Research into the effectiveness of time-restricted eating has shown that it promotes weight loss and better blood sugar control in people with type 2 diabetes.
Experts behind the latest study say it demonstrates that for many people, “counting time is easier than counting calories”.
Researchers from the University of Illinois Chicago carried out a study involving 75 participants.
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The results show that people whose eating was restricted to an eight-hour window, from midday to 8pm, lost more weight during a six-month period compared to those who were tasked with cutting their calorie intake by 25%.
Intermittent fasting also proved to be effective at reducing long-term blood sugar levels, as both groups showed improvements over three months.
The participants were divided into three groups – the intermittent fasting group, the calorie reduction group, and a control group.
The research team said the intermittent fasting group found their programme easier, possibly because they would have already been advised to reduce their calories intake by their doctor and may have struggled with this. Additionally, while the fasting group was not told to reduce the number of calories they consumed, they did so naturally because of the reduced window of eating time.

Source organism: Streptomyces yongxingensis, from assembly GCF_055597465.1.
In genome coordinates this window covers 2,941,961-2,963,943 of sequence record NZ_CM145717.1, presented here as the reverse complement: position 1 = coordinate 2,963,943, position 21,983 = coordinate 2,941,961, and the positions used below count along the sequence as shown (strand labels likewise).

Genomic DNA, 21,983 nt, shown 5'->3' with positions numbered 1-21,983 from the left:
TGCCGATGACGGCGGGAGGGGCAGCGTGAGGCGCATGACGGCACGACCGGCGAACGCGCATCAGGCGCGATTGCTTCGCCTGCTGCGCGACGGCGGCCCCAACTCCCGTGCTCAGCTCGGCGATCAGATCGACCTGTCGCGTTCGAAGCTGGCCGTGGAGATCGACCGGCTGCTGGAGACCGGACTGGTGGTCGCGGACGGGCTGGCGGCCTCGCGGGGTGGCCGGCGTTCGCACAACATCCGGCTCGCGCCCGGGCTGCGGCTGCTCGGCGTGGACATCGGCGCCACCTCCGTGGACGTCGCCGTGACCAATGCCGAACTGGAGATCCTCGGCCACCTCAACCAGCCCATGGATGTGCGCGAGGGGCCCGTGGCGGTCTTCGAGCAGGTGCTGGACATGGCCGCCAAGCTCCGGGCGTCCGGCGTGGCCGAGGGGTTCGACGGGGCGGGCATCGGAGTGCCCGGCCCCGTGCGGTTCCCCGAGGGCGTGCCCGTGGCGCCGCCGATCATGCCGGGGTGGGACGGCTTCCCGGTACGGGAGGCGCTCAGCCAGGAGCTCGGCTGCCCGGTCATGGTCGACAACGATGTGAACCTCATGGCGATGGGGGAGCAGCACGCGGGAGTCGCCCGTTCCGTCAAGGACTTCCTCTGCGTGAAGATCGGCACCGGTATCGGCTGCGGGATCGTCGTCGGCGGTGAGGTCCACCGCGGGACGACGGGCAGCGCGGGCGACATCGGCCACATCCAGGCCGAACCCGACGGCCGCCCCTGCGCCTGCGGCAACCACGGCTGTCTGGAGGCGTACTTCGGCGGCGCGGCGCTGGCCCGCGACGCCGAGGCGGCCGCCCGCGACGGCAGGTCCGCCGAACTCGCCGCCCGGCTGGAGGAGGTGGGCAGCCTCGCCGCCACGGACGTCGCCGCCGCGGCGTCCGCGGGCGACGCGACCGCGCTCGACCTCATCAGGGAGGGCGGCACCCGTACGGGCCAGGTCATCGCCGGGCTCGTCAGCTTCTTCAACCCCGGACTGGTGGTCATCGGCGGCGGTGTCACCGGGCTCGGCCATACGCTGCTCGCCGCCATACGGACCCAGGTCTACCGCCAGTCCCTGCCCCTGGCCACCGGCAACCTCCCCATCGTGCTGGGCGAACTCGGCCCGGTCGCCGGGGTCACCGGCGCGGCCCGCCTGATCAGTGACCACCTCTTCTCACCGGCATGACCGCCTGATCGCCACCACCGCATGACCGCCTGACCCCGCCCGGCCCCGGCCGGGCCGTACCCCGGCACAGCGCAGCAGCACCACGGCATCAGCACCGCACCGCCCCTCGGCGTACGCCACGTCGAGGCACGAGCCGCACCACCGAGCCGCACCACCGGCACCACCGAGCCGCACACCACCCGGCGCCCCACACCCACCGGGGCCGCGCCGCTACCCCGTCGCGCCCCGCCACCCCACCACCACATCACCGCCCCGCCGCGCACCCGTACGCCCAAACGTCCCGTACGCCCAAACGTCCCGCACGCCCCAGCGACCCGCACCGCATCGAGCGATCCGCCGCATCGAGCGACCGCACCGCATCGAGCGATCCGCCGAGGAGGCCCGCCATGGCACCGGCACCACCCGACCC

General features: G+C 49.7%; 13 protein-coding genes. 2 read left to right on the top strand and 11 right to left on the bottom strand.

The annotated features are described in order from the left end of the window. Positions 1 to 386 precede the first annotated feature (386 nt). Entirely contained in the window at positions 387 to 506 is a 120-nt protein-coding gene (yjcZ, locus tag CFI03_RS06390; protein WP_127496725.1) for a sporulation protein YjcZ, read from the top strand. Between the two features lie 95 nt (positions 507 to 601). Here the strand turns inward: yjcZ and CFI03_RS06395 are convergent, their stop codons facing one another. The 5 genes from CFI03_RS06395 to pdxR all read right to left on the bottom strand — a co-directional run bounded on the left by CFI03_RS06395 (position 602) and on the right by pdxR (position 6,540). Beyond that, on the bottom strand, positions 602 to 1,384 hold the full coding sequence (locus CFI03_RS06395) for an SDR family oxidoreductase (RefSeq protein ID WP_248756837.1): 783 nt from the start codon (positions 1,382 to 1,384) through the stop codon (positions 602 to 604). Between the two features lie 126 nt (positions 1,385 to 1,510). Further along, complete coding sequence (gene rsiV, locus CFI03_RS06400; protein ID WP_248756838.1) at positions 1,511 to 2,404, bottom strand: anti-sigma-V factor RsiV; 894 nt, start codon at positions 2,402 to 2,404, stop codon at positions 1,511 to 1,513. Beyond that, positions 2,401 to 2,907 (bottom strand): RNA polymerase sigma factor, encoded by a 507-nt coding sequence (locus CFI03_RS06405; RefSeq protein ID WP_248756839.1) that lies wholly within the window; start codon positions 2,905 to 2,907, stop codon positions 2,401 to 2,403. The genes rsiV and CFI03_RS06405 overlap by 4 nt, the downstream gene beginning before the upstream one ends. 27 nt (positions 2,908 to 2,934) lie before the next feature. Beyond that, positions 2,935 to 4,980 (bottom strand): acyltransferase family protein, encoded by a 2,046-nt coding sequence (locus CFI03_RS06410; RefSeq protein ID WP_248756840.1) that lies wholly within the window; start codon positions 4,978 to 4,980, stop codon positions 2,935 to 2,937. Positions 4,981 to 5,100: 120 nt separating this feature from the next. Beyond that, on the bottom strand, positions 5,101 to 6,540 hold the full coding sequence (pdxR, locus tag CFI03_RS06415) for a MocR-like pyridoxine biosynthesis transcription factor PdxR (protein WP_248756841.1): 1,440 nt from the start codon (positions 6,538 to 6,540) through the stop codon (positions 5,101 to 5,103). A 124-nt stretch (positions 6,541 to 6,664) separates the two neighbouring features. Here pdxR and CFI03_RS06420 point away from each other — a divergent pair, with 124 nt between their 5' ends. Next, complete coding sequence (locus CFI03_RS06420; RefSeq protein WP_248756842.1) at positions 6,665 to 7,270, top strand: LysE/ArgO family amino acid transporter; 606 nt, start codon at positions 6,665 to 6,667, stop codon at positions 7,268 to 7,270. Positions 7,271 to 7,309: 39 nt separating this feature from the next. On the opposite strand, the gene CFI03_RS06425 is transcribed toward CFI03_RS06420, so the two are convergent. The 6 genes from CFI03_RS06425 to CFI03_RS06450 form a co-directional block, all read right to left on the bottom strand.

Senior author Krista Varady, a professor of kinesiology and nutrition, said: “Our study shows that time-restricted eating might be an effective alternative to traditional dieting for people who can’t do the traditional diet or are burned out on it. For many people trying to lose weight, counting time is easier than counting calories.”
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The researchers said this small-scale study should be followed up by larger ones, and that people with type 2 diabetes should consult with their doctor before embarking on this type of diet.
With around one in 10 people in America living with diabetes – and that figure expected to rise – it is of paramount importance that people are given ways to help them lose weight and control their blood sugar levels.
In this latest study, just over 50% of the participants were Black and a further 40% Hispanic. This is noteworthy as type 2 diabetes is particularly common within these groups.
Read the study in the journal JAMA Network Open.